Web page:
As wells continue to fail, with 996 already reported, many residents of East Porterville depend almost exclusively on bottled water for getting by.
Contrary to popular belief, small towns and farms are not always as self-reliant as some think they are. In fact, many times it’s the lack of infrastructure and investment that triggers the problems in the first place, while larger cities with more resources and more people to provide for fare better:
Porterville was developed with a municipal water system hooked to a deep, industrial-grade well. Residents of Porterville depend on groundwater as much as their neighbors to the east, but because the larger city has infrastructure to pump from a deep aqueduct, taps in Porterville haven’t gone dry.FerFAL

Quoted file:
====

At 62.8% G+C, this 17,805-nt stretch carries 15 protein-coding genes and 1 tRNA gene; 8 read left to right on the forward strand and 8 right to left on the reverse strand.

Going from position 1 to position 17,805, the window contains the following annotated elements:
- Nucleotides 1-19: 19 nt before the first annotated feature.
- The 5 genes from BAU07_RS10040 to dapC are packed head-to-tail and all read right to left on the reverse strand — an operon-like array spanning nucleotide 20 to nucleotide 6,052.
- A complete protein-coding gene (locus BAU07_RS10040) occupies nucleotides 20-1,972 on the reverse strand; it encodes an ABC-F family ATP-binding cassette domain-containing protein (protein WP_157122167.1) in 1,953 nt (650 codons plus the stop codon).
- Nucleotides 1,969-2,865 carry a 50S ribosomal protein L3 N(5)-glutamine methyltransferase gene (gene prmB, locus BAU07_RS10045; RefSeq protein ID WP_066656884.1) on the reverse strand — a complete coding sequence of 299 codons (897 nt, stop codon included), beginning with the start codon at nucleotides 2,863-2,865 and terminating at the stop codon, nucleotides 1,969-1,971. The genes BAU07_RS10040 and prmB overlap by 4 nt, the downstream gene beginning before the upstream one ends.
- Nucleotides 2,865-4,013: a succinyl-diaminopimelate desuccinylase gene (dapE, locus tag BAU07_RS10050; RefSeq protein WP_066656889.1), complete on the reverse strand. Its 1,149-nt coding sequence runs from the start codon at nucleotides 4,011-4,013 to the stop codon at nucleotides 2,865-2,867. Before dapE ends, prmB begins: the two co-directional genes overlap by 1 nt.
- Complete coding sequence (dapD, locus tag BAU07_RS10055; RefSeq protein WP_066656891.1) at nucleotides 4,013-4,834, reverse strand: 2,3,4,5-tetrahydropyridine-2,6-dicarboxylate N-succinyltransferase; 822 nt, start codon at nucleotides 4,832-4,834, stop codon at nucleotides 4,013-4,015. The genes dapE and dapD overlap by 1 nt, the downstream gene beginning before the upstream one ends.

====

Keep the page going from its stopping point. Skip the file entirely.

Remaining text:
The lack of public infrastructure in East Porterville is part of what makes the “disaster” so difficult to mitigate: to get federal cash, a disaster must impact public infrastructure. In East Porterville, it’s largely impoverished farm workers bearing the brunt of the drought.
“This is a kind of the-poor-get-poorer situation,” said Lockman. “It really is just like after a hurricane, and you still have a roof over your head but you can’t flush the toilet, you don’t have water.”
Fernando “FerFAL” Aguirre is the author of “The Modern Survival Manual: Surviving the Economic Collapse” and “Bugging Out and Relocating: When Staying is not an Option”.